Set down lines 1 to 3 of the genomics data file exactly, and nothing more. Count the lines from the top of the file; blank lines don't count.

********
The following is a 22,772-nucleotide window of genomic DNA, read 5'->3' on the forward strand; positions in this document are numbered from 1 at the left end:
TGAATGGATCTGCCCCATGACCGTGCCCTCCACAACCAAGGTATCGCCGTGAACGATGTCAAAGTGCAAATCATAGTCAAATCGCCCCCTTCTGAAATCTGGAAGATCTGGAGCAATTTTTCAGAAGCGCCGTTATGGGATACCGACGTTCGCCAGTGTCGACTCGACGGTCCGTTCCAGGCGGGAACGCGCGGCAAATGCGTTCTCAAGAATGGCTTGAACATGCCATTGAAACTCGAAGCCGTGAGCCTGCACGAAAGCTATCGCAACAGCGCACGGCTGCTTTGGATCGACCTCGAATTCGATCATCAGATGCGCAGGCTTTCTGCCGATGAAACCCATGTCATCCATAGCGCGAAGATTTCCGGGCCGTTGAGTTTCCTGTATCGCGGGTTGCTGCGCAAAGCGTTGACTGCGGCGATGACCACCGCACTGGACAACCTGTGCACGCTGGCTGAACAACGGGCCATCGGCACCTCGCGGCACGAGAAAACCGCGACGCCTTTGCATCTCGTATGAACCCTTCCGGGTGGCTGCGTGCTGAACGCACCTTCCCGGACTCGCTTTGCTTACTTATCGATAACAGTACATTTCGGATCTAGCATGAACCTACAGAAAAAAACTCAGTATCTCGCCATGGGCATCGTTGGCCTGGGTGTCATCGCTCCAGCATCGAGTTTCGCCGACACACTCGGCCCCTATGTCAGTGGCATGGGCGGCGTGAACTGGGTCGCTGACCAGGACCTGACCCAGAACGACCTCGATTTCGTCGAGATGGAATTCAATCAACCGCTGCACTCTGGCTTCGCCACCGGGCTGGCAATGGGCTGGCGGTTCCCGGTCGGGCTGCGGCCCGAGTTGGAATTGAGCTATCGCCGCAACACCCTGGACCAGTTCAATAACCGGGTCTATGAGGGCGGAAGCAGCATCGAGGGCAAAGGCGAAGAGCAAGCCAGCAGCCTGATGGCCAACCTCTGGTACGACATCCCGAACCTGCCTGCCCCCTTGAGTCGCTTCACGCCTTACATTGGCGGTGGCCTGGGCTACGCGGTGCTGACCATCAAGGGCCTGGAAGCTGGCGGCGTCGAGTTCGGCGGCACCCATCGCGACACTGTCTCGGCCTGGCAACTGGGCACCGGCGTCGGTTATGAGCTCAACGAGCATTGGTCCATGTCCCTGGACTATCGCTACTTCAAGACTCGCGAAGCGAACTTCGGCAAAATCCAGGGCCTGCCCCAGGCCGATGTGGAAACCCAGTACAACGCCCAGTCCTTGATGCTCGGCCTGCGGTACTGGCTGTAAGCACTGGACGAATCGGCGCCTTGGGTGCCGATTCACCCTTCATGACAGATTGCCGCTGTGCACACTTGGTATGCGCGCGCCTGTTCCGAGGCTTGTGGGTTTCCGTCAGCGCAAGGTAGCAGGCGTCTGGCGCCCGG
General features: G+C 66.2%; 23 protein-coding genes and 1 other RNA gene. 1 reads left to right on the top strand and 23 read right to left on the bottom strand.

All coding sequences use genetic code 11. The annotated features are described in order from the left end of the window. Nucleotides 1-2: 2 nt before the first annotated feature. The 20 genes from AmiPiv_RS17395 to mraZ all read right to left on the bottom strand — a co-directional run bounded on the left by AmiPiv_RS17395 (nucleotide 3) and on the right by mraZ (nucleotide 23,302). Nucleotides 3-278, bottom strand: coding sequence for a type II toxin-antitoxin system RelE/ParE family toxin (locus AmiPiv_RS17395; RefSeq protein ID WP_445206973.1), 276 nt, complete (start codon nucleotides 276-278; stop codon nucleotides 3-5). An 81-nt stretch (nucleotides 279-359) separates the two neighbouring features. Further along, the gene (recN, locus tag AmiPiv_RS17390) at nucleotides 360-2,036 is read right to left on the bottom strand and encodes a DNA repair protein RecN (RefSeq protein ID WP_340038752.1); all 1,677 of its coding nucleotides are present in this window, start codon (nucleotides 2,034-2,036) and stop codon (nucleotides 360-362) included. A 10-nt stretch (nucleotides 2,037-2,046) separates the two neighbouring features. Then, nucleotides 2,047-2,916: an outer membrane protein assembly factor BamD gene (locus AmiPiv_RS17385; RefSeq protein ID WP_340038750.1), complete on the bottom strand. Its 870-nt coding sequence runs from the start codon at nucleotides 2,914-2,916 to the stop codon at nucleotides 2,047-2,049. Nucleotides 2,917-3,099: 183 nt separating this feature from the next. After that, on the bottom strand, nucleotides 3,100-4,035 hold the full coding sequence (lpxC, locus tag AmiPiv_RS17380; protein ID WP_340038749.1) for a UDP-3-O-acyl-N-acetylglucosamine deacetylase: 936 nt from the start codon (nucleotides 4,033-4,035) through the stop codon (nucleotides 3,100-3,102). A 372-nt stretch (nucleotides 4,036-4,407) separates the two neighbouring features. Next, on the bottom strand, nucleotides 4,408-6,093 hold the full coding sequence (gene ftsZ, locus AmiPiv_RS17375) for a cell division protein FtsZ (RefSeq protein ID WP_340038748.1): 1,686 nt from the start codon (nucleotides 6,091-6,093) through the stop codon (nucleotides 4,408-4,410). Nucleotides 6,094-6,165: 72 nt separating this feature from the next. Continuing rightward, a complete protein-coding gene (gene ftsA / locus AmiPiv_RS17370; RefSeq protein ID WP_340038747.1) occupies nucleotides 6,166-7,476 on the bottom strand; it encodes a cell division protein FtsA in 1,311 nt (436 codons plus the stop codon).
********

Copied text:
The following is a 22,772-nucleotide window of genomic DNA, read 5'->3' on the forward strand; positions in this document are numbered from 1 at the left end:
TGAATGGATCTGCCCCATGACCGTGCCCTCCACAACCAAGGTATCGCCGTGAACGATGTCAAAGTGCAAATCATAGTCAAATCGCCCCCTTCTGAAATCTGGAAGATCTGGAGCAATTTTTCAGAAGCGCCGTTATGGGATACCGACGTTCGCCAGTGTCGACTCGACGGTCCGTTCCAGGCGGGAACGCGCGGCAAATGCGTTCTCAAGAATGGCTTGAACATGCCATTGAAACTCGAAGCCGTGAGCCTGCACGAAAGCTATCGCAACAGCGCACGGCTGCTTTGGATCGACCTCGAATTCGATCATCAGATGCGCAGGCTTTCTGCCGATGAAACCCATGTCATCCATAGCGCGAAGATTTCCGGGCCGTTGAGTTTCCTGTATCGCGGGTTGCTGCGCAAAGCGTTGACTGCGGCGATGACCACCGCACTGGACAACCTGTGCACGCTGGCTGAACAACGGGCCATCGGCACCTCGCGGCACGAGAAAACCGCGACGCCTTTGCATCTCGTATGAACCCTTCCGGGTGGCTGCGTGCTGAACGCACCTTCCCGGACTCGCTTTGCTTACTTATCGATAACAGTACATTTCGGATCTAGCATGAACCTACAGAAAAAAACTCAGTATCTCGCCATGGGCATCGTTGGCCTGGGTGTCATCGCTCCAGCATCGAGTTTCGCCGACACACTCGGCCCCTATGTCAGTGGCATGGGCGGCGTGAACTGGGTCGCTGACCAGGACCTGACCCAGAACGACCTCGATTTCGTCGAGATGGAATTCAATCAACCGCTGCACTCTGGCTTCGCCACCGGGCTGGCAATGGGCTGGCGGTTCCCGGTCGGGCTGCGGCCCGAGTTGGAATTGAGCTATCGCCGCAACACCCTGGACCAGTTCAATAACCGGGTCTATGAGGGCGGAAGCAGCATCGAGGGCAAAGGCGAAGAGCAAGCCAGCAGCCTGATGGCCAACCTCTGGTACGACATCCCGAACCTGCCTGCCCCCTTGAGTCGCTTCACGCCTTACATTGGCGGTGGCCTGGGCTACGCGGTGCTGACCATCAAGGGCCTGGAAGCTGGCGGCGTCGAGTTCGGCGGCACCCATCGCGACACTGTCTCGGCCTGGCAACTGGGCACCGGCGTCGGTTATGAGCTCAACGAGCATTGGTCCATGTCCCTGGACTATCGCTACTTCAAGACTCGCGAAGCGAACTTCGGCAAAATCCAGGGCCTGCCCCAGGCCGATGTGGAAACCCAGTACAACGCCCAGTCCTTGATGCTCGGCCTGCGGTACTGGCTGTAAGCACTGGACGAATCGGCGCCTTGGGTGCCGATTCACCCTTCATGACAGATTGCCGCTGTGCACACTTGGTATGCGCGCGCCTGTTCCGAGGCTTGTGGGTTTCCGTCAGCGCAAGGTAGCAGGCGTCTGGCGCCCGG
General features: G+C 66.2%; 23 protein-coding genes and 1 other RNA gene. 1 reads left to right on the top strand and 23 read right to left on the bottom strand.